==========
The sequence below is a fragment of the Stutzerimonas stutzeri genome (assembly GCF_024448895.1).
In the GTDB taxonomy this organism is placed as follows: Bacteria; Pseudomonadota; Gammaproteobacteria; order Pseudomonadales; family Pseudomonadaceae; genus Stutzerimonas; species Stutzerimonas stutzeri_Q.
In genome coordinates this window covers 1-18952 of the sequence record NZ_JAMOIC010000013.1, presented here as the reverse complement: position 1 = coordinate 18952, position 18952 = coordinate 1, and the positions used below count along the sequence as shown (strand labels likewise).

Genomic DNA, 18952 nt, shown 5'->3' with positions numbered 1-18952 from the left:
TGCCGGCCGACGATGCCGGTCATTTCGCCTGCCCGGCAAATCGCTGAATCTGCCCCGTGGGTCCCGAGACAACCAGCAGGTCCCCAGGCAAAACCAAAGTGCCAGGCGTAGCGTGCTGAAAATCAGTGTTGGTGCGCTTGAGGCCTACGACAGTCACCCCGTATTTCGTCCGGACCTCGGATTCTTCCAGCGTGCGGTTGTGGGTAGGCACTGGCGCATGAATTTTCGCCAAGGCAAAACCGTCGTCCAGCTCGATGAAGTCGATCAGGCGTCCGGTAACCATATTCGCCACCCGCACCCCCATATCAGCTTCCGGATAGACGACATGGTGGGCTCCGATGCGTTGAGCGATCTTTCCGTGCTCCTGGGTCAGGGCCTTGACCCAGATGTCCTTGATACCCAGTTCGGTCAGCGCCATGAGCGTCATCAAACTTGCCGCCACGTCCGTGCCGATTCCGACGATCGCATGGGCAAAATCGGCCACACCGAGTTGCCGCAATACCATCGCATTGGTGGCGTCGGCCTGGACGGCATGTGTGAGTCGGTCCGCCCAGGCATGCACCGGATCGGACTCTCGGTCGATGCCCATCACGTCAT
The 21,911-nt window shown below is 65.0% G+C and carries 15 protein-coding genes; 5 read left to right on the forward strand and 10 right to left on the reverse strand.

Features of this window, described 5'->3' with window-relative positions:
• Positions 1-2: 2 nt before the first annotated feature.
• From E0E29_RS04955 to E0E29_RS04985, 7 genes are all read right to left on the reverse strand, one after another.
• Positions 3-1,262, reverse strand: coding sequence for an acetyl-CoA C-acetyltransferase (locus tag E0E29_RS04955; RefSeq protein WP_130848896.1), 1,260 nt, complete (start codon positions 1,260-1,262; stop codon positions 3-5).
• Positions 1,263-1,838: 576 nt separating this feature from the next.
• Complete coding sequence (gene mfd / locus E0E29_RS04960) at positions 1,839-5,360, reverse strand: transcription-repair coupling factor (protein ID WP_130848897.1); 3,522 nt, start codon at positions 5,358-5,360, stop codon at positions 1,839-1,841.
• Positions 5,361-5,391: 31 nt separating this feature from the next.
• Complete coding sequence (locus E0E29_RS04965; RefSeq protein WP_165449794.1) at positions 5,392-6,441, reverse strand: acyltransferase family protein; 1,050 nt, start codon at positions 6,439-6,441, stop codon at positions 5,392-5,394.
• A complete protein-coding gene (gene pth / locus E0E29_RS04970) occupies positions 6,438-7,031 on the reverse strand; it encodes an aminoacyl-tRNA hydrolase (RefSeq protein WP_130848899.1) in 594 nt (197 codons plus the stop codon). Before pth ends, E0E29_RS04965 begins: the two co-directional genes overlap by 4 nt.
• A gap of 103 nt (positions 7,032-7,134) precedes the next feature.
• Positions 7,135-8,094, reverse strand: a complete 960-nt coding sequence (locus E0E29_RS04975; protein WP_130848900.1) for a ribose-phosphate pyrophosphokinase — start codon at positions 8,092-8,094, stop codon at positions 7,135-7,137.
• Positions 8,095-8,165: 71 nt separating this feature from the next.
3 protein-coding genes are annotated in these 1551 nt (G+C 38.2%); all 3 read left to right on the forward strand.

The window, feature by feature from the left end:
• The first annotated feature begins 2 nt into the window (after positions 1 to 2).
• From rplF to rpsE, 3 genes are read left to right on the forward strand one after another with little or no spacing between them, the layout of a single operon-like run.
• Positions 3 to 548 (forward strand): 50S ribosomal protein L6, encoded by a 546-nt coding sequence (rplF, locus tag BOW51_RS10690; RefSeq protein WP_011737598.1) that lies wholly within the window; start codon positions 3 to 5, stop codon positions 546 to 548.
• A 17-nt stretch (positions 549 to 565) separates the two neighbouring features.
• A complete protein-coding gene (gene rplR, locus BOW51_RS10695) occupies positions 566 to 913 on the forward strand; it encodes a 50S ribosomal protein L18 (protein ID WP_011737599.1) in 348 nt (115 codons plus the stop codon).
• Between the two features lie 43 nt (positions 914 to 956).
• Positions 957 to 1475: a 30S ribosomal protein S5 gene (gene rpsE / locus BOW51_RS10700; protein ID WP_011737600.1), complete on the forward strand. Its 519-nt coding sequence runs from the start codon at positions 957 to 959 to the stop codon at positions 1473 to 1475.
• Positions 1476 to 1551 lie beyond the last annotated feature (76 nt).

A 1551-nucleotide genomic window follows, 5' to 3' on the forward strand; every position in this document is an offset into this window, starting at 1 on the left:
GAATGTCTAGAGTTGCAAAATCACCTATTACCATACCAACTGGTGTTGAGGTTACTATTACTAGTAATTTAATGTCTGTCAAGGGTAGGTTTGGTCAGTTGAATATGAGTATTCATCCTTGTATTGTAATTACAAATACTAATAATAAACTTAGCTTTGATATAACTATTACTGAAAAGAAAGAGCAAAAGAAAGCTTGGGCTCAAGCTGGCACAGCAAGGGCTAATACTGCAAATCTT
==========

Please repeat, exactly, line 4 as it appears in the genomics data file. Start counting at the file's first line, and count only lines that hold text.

Genomic DNA, 18952 nt, shown 5'->3' with positions numbered 1-18952 from the left: